“Nothing signals conviction and passion in this age more than the art of being theatrically offended. And it would be easy to see the vehemence of our outrage as evidence that we are “engaging the culture,” when we would be doing nothing of the sort. If outrage were a sign of godliness, then the devil would be the godliest soul in the cosmos.”-Russell Moore
We are living in a time when it seems that everyone is taking a stand.
A stand against killing gorillas.
A stand against parents who let their kids fall into a pit with a gorilla.
A stand against radical Islam.
A stand against Democrats.
A stand against Republicans.
A stand against the LGBT community.
A stand against coffee cups that don’t say what we want them to say.
Man, we love taking a stand!
One of the questions this has raised in my mind is why are Christians so good at taking a stand yet we are not so good when it comes to building relationships and getting to know people in everyday life?
I think one of the reasons we are inclined to take a stand and not actually get to know the people right next door is for one simple reason; it’s easier. (Perhaps the most fundamental reason is that we have simply forgotten the gospel).
Posting something on social media is easy. Conversations about how godly America use to be is easy. Talking or typing and not genuinely listening is easy. Outrage is easy (and it makes us feel good). Pretending we are doing something good for the world by complaining is easy.
Yet I think our wealth of resources and opportunities lends itself to this theory that we may be part of the most overrated generation in human history—because we have access to so much data, info, resources, modes of communication … but we end up doing so little. We tweet, blog, talk, preach, retweet, share, like, and click incessantly. While I’m not implying that the aforementioned things aren’t actions, what do those actions actually cost us? How are we sacrificing? In fact, recent research even indicates that people who demonstrate support for causes and organizations on social media, such as Facebook, actually do less in real life. They are less likely to donate their money or volunteer their time. -Eugene Cho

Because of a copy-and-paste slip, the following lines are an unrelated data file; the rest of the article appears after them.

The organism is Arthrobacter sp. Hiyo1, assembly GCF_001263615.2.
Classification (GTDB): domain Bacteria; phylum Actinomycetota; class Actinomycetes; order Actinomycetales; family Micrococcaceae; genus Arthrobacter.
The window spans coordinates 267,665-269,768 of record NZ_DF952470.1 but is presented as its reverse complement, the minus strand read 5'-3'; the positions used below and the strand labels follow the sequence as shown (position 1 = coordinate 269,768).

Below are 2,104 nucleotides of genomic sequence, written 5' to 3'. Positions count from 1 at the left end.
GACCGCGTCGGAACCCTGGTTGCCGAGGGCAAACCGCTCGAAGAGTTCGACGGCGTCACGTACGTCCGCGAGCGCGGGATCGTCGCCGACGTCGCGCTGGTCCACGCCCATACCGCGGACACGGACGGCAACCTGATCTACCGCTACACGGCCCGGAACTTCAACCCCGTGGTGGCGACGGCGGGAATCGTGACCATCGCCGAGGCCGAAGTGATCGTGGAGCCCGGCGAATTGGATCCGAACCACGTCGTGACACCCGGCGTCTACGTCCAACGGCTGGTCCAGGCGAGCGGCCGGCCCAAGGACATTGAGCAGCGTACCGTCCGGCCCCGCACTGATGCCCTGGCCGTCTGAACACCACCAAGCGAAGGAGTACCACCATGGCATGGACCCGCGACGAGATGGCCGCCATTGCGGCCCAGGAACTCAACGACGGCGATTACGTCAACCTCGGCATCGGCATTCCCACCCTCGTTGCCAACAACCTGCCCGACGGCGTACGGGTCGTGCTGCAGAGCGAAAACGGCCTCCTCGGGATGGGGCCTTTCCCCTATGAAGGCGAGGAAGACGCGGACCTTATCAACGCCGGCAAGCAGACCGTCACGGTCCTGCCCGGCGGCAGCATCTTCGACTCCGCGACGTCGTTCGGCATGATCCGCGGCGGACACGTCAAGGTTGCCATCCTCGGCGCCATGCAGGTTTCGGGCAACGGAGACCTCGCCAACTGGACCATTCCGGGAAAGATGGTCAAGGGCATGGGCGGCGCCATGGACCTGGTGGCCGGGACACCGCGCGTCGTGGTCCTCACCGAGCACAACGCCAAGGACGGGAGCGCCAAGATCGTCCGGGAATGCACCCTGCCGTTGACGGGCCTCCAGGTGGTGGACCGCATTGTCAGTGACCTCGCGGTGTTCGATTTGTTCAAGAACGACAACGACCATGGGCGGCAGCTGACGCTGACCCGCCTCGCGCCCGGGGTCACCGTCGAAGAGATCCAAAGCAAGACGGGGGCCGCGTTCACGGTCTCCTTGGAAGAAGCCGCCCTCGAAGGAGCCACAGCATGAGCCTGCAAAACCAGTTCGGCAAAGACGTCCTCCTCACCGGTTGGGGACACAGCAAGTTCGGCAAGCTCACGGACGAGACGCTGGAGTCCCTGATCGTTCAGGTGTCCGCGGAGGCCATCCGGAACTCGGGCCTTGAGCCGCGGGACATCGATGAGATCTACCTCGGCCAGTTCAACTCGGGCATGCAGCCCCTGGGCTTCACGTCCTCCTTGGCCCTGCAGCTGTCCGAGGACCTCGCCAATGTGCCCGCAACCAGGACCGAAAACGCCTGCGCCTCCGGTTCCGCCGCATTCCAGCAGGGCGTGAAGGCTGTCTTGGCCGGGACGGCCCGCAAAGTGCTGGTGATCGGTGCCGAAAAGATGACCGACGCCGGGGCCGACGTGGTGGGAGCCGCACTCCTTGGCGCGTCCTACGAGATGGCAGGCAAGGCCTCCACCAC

Imagine. What if we did more than taking a stand regarding the social issues of our day? What if we took the second greatest commandment in all of Scripture seriously, “You shall love your neighbor as yourself”? What kind of impact would the church begin making? How would we change the perception the world has of us? How might hearts be opened up to the gospel if we opened up our house for meals and relationships with the people who live all around us?